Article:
Thank you for using the timer - this advanced tool can estimate your performance and suggest more practice questions. We have subscribed you to Daily Prep Questions via email.

Customized for You

we will pick new questions that match your level based on your Timer History

Track Your Progress

every week, we’ll send you an estimated GMAT score based on your performance

Practice Pays

we will pick new questions that match your level based on your Timer History

Not interested in getting valuable practice questions and articles delivered to your email? No problem, unsubscribe here.

It appears that you are browsing the GMAT Club forum unregistered!

Signing up is free, quick, and confidential.
Join other 500,000 members and get the full benefits of GMAT Club

Registration gives you:

Tests

Take 11 tests and quizzes from GMAT Club and leading GMAT prep companies such as Manhattan GMAT,
Knewton, and others. All are free for GMAT Club members.

Applicant Stats

View detailed applicant stats such as GPA, GMAT score, work experience, location, application
status, and more

Books/Downloads

Download thousands of study notes,
question collections, GMAT Club’s
Grammar and Math books.
All are free!

Thank you for using the timer!
We noticed you are actually not timing your practice. Click the START button first next time you use the timer.
There are many benefits to timing your practice, including:

A researcher plans to identify each participant in a certain [#permalink]

Show Tags

17 Jun 2012, 04:13

4

This post received KUDOS

59

This post was BOOKMARKED

00:00

A

B

C

D

E

Difficulty:

65% (hard)

Question Stats:

54% (02:13) correct
46% (01:26) wrong based on 1519 sessions

HideShow timer Statistics

A researcher plans to identify each participant in a certain medical experiment with a code consisting of either a single letter or a pair of distinct letters written in alphabetical order. What is the least number of letters that can be used if there are 12 participants, and each participant is to receive a different code?

A researcher plans to identify each participant in a certain medical experiment with a code consisting of either a single letter or a pair of distinct letters written in alphabetical order. What is the least number of letters that can be used if there are 12 participants, and each participant is to receive a different code?

A. 4 B. 5 C. 6 D. 7 E. 8

Say there are minimum of \(n\) letters needed, then;

The # of single letter codes possible would be \(n\) itself; The # of pair of distinct letters codes possible would be \(C^2_n\) (in alphabetical order);

A researcher plans to identify each participant in a certain medical experiment with a code consisting of either a single letter or a pair of distinct letters written in alphabetical order. What is the least number of letters that can be used if there are 12 participants, and each participant is to receive a different code?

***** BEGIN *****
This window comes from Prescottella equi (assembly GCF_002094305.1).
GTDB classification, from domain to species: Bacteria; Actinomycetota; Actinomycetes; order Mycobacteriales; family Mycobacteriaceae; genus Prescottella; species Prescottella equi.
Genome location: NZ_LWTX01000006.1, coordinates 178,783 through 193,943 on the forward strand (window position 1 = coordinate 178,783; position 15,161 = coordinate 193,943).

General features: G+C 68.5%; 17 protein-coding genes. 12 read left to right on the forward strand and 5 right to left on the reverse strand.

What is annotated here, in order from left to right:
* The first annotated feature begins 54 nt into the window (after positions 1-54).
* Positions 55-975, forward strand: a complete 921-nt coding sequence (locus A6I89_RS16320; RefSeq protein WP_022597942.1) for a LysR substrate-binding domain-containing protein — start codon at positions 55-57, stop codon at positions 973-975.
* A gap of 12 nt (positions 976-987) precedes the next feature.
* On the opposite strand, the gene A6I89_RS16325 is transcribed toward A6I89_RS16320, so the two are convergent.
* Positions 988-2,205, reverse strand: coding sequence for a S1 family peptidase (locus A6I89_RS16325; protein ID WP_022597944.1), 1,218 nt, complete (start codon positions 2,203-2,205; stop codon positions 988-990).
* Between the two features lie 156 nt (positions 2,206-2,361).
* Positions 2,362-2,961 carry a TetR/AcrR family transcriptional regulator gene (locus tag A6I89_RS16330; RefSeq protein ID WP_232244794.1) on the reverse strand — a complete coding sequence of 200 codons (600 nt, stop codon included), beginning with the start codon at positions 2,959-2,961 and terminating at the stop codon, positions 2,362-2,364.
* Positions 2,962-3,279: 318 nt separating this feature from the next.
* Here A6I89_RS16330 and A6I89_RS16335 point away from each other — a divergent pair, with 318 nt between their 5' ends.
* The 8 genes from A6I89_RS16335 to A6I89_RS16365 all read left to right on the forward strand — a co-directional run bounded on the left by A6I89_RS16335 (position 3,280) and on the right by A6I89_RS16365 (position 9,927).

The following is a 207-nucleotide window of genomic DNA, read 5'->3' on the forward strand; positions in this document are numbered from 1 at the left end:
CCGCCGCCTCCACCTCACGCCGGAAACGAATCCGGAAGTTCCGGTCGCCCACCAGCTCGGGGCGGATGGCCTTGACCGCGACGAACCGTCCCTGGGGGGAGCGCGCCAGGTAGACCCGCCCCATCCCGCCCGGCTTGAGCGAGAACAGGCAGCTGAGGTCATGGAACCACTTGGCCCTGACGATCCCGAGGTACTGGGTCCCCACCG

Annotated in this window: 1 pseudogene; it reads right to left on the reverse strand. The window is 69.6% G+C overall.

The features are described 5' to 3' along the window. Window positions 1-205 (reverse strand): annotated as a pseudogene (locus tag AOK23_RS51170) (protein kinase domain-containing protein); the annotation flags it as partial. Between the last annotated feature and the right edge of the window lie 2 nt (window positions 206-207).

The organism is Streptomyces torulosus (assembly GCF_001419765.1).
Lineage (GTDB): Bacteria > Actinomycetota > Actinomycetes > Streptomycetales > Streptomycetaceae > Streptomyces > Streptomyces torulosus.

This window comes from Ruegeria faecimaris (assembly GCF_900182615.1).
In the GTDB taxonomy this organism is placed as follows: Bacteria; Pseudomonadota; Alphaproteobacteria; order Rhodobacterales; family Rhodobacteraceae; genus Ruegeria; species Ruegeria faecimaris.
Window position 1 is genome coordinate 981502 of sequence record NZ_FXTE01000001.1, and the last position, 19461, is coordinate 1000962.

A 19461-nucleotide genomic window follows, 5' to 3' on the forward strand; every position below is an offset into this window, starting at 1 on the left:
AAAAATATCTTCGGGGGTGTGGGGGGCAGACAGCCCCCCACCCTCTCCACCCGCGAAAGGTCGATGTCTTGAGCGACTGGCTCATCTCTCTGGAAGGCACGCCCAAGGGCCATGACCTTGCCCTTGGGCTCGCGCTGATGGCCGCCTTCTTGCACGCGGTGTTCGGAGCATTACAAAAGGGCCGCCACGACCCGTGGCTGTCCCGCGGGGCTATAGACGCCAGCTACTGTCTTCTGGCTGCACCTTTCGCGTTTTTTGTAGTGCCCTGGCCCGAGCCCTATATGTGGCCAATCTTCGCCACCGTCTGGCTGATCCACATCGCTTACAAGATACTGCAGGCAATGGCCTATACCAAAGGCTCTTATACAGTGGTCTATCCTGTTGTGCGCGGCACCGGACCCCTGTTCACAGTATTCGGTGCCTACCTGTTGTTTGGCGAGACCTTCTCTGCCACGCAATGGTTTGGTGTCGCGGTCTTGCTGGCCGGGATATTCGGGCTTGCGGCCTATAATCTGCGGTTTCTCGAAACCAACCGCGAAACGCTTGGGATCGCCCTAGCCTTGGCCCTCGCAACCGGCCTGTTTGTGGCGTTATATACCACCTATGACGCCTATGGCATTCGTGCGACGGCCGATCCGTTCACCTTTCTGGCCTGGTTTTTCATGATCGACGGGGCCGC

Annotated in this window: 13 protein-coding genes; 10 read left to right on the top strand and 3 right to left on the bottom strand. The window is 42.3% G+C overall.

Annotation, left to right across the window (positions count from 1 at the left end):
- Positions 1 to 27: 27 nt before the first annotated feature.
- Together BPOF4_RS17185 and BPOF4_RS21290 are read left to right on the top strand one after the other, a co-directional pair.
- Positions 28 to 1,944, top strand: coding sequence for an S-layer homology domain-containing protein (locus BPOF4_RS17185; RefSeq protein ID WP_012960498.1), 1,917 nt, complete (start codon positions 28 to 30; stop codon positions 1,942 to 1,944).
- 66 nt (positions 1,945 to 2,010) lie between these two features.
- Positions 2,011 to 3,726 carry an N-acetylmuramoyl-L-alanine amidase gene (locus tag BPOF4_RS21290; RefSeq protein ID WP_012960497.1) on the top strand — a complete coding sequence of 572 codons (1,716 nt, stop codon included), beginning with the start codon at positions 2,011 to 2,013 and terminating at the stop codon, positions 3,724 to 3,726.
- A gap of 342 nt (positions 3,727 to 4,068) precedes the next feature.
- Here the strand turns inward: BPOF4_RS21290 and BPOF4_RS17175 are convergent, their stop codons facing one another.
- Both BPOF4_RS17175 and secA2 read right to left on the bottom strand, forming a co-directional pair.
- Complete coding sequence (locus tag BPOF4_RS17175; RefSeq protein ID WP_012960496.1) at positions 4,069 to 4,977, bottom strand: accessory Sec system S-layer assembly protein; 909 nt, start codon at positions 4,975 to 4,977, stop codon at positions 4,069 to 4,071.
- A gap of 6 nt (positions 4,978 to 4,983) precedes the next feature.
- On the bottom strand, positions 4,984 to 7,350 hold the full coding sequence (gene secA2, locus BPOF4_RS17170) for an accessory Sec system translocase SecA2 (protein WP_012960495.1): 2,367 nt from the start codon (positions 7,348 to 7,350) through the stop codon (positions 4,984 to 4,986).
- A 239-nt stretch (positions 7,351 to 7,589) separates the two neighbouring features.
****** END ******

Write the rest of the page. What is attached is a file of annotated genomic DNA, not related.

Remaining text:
John has 12 clients and he wants to use color coding to identify each client. If either a single color or a pair of two different colors can represent a client code, what is the minimum number of colors needed for the coding? Assume that changing the color order within a pair does not produce different codes. A. 24 B. 12 C. 7 D. 6 E. 5

The concept is not that hard. We can use combination or trial and error approach.

Combination approach: Let # of colors needed be \(n\), then it must be true that \(n+C^2_n\geq{12}\) (\(C^2_n\) - # of ways to choose the pair of different colors from \(n\) colors when order doesn't matter) --> \(n+\frac{n(n-1)}{2}\geq{12}\) --> \(2n+n(n-1)\geq{24}\) --> \(n(n+1)\geq{24}\) --> as \(n\) is an integer (it represents # of colors) \(n\geq{5}\) --> \(n_{min}=5\).

Trial and error approach: If the minimum number of colors needed is 4 then there are 4 single color codes possible PLUS \(C^2_4=6\) two-color codes --> 4+6=10<12 --> not enough for 12 codes;

If the minimum number of colors needed is 5 then there are 5 single color codes possible PLUS \(C^2_5=10\) two-color codes --> 5+10=15>12 --> more than enough for 12 codes.

Actually as the least answer choice is 5 then if you tried it first you'd get the correct answer right away.

won't this \(C^2_n\) just give you all the pairs available? we need them also ordered....

Notice that we are told that letters in the code should be written in alphabetical order. Now, 2Cn gives different pairs of 2 letters possible out of n letters, but since codes should be written in one particular order (alphabetical), then for each pair there will be only one ordering possible, thus the number of codes out of n letters equals to number of pairs out of n letters.

Re: A researcher plans to identify each participant in a certain [#permalink]

Show Tags

23 Dec 2012, 13:22

Bunuel wrote:

sarb wrote:

A researcher plans to identify each participant in a certain medical experiment with a code consisting of either a single letter or a pair of distinct letters written in alphabetical order. What is the least number of letters that can be used if there are 12 participants, and each participant is to receive a different code?

A. 4 B. 5 C. 6 D. 7 E. 8

Say there are minimum of \(n\) letters needed, then;

The # of single letter codes possible would be \(n\) itself; The # of pair of distinct letters codes possible would be \(C^2_n\) (in alphabetical order);

A researcher plans to identify each participant in a certain medical experiment with a code consisting of either a single letter or a pair of distinct letters written in alphabetical order. What is the least number of letters that can be used if there are 12 participants, and each participant is to receive a different code?

A. 4 B. 5 C. 6 D. 7 E. 8

Say there are minimum of \(n\) letters needed, then;

The # of single letter codes possible would be \(n\) itself; The # of pair of distinct letters codes possible would be \(C^2_n\) (in alphabetical order);

Re: A researcher plans to identify each participant in a certain [#permalink]

Show Tags

24 Dec 2012, 01:28

1

This post received KUDOS

Bunuel wrote:

Practice: try to use the same concept.

Okay here goes,